The vermin woke from a long and untroubled sleep to find that he had been transformed on the street on which he slept into Gregor Samsa.

Of course, he was not immediately aware of this new name upon waking up. He only knew that something was different. Still lying in the corner where he had fallen asleep, he opened his eyes. Feeling indescribably and uncomfortably strange, he turned (his neck?) to look down at himself. He saw an enormous, soft, bipedal creature—a man.

Frightened, he tried to scuttle away from the man, only to see the two thick flanks below him moving wildly and without grace, as if they hadn’t been properly instructed on how to move. All four (just four?) of his limbs were failing uncontrollably. The man’s arms thrashed against the wall and he hissed in pain.

But his hiss was not a hiss. He again tried to force air through his spiracles, but found himself unable to locate them. Instead, a sound was forced through the man’s mouth.

“Ow!”

He recognized this sound. It had not belonged to him in the past.

All four (just four?) of his limbs were failing uncontrollably.

He stood, righted himself, and stumbled down the nearby alleyway.

“Gregor! Are you drunk again? The boss is going to kill you! You’ve got people to see, sales to make!”

The noise frightened him. So he continued to stumble, slightly more urgently than before, swaying off course.

The man walked towards him. “Come on, Gregor! Don’t think I can’t see you!”

Why was this man approaching him? He tried to hiss to scare the man away. That usually worked.

“Ow!”

“Come on, Gregor! We need to get you some rest, get you back to work. Don’t worry, we’ll straighten you out.”

The man caught up to the vermin, grabbed him by the (soft) trunk of his body, threw him over his shoulder, and walked in the opposite direction. The vermin tried to speak. With herculean effort, he tried to manipulate the shape of his mouth, the position of his tongue, the vibrations of his vocal cords.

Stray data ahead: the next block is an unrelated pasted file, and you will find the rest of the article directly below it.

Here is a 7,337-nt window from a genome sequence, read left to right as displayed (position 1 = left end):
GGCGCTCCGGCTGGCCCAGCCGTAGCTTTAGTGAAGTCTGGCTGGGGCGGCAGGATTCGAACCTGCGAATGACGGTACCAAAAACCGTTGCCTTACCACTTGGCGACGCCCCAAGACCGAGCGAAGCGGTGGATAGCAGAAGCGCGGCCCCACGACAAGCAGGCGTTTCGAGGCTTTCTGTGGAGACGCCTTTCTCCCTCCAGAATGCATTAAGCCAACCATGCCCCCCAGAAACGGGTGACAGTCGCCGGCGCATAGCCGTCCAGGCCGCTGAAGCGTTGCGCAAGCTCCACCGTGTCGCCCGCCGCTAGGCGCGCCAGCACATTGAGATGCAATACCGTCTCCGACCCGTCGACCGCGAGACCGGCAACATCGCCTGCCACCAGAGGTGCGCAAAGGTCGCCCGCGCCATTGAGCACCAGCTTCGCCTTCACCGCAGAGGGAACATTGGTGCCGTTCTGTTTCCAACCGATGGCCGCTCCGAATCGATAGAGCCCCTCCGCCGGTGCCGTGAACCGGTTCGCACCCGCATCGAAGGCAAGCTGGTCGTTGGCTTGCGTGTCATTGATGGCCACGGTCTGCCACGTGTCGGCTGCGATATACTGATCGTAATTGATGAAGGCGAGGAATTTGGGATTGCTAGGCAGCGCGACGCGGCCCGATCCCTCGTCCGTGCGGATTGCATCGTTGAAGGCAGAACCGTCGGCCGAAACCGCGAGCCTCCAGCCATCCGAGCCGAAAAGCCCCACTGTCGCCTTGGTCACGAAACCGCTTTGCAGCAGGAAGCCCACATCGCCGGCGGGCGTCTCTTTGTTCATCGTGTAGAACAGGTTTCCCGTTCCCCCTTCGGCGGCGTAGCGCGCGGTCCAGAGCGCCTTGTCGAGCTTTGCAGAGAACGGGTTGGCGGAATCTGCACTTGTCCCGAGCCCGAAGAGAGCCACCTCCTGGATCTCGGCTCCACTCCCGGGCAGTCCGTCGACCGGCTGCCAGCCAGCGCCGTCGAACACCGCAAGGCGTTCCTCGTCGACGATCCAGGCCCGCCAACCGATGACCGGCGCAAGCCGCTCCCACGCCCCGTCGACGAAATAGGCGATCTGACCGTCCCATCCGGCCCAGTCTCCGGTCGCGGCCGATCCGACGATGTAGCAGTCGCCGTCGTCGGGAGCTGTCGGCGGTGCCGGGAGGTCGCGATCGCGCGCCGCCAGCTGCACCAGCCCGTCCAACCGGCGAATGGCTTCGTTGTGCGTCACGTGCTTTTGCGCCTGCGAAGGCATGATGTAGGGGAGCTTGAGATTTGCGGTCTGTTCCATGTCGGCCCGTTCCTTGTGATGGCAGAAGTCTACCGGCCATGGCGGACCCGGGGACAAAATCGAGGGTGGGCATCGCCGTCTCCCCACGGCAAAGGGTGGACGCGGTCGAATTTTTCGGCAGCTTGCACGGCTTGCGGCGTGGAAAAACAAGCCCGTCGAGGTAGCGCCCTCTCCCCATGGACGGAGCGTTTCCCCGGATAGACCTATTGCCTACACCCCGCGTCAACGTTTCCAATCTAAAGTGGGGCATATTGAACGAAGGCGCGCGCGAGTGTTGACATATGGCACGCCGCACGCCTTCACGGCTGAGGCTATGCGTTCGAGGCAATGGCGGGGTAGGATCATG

“Ugh.”

“Get over it. You’ll feel fine tomorrow.”

Overcome with terror and nausea, the vermin passed out.

***

The vermin woke to find himself propped up in a chair, behind a desk, in a small room. There was a painting of a sailboat on the wall in front of him. He could hear the ticking of a clock from above the door behind him.

The door opened. A large man wearing a suit entered.

“Did you really think you could get away with this, Samsa? An entire day without anything to show for it? You missed four appointments! Did you think we wouldn’t notice?” The vermin tried to explain.

“I’m not going to fire you—no, I’m a nice guy, I’m a good boss—but don’t think there won’t be any consequences. I know I can’t trust you, so I’ll have to shorten your leash a bit. You’re not going to be our traveling salesman any more. You’re going to stay at this desk, answer phones, fill out paperwork, and do whatever else I tell you.” The vermin tried to protest.

“And you’re going to do it twelve hours a day, seven days a week—and don’t even think about taking any more vacations. And just so we’re clear: if you ever skip out again—even once—I’ll fire you and make sure nobody in this entire town will even think about giving you another shot. Understood?”

The vermin tried to speak, but the man spoke for him. “Ow!”

 

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Meet the Author

 Joseph Aitken was born in Canada and currently lives and writes in the Woodlands, Texas. His first published short story recently appeared in a charity horror anthology called Silent Screams, and he is a copy editor for Strange Horizons. He can be found online at josephaitken.com and on Twitter @joseph_aitken